Green energy as a business model
Dr. Anna-Lena Klingler believed in the potential of solar power back when the energy transition was no more than a distant prospect. Today, the environmental scientist is working on the expansion of renewable energy sources in Germany.
Dr. Klingler was still at school when she first came up with the idea: Together with a classmate, she wanted to invent a liquid solar cell that could be sprayed onto bricks like paint. When this special coating dried, the nanoparticles within would combine and current could flow. Every house wall — any wall in fact — could become a mini power plant. “From a technical perspective, the idea was not fully developed,” says Klingler smiling. However, she was not discouraged and remained resolute in her decision to study renewable energies at university.
The researcher grew up in the countryside and her family had a large garden with fruit trees and vegetable beds. So when the first photovoltaic systems came onto the market, it was not long before one was on the roof of her parent’s house. “Sustainability was an important consideration for us — and therefore became an interest of mine from very early on,” says Klingler. After school, she studied environmental sciences, specializing in energy technology, at the University of Bayreuth and the Federal University of Santa Catarina (UFSC) in Florianópolis, Brazil. In 2018, she gained her doctorate from the Technical University of Munich (TUM), with a thesis on the topic of “Decentralized energy supply for households.” As part of her PhD, she studied the benefits of photovoltaic and battery storage systems, and discovered using simulations that widespread battery storage systems at that time were not really economically viable.
Are renewable energies just an idealistic dream then? For Klingler, it was clear that more research was needed to make the technology marketable. For almost six years, she worked on energy technologies and systems at the Fraunhofer Institute for Systems and Innovation Research ISI. Three years ago, she transferred to Fraunhofer IAO, where she now heads the Energy Innovation team in the Smart Energy and Mobility Solutions research unit. Her team’s objective is to develop business models in the fields of electromobility, charging infrastructures and energy systems, supporting both businesses and municipal stakeholders who want to implement these models.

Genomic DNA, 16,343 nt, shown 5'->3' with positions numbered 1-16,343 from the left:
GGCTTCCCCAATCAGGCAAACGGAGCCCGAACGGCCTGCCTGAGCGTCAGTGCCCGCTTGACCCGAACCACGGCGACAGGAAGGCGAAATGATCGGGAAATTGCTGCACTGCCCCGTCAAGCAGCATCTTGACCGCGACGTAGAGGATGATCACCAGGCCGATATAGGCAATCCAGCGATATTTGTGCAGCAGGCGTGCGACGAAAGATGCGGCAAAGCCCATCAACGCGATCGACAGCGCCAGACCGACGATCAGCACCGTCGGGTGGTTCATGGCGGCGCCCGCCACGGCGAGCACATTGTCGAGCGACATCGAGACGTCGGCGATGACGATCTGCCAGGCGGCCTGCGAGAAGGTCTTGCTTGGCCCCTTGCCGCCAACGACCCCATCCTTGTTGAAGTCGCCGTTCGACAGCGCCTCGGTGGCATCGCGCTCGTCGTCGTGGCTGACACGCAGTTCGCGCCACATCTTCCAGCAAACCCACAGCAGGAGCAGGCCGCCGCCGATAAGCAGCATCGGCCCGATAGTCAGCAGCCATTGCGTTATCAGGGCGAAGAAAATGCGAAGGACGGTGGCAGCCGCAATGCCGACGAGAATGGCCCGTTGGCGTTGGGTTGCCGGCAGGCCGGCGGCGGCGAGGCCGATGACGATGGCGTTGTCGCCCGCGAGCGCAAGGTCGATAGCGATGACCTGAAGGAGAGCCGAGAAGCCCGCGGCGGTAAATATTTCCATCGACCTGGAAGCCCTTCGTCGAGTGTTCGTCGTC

Anyone who works with renewable energies must always think of the bigger picture, because everything is interconnected. And Anna-Lena Klingler is someone who can keep many plates spinning at the same time. For example, she brings together researchers and companies to work on specific energy solutions for the future as part of the “Climate-Neutral Companies” innovation network. In another project, she and her colleagues are exploring what it takes to electrify long-distance truck transportation: How many high-power charging points would be needed and where? How many trucks could be charged at the same time at one charging point? Where would the energy come from? Would e-trucks be accepted or are other fuels the way forward?
One element that offers many answers to questions surrounding a sustainable future is “H2” — otherwise known as hydrogen. It is formed by splitting water into its component elements, hydrogen and oxygen. This is done using electricity from renewable energy sources, which is why this hydrogen is known as “green hydrogen”. As a zero-emission energy source, it has an important role to play in climate protection.
Klingler and her team are therefore also researching the possibility of a sustainable hydrogen economy in Baden-Württemberg and what this might look like — always keeping the following questions at the forefront of their research: What is feasible? And: Will citizens accept “green hydrogen” as an energy source? Almost 20 years after she first wanted to develop “liquid solar cells” as a school pupil, Klingler is now well on the way to realizing her childhood dream of contributing to a sustainable future.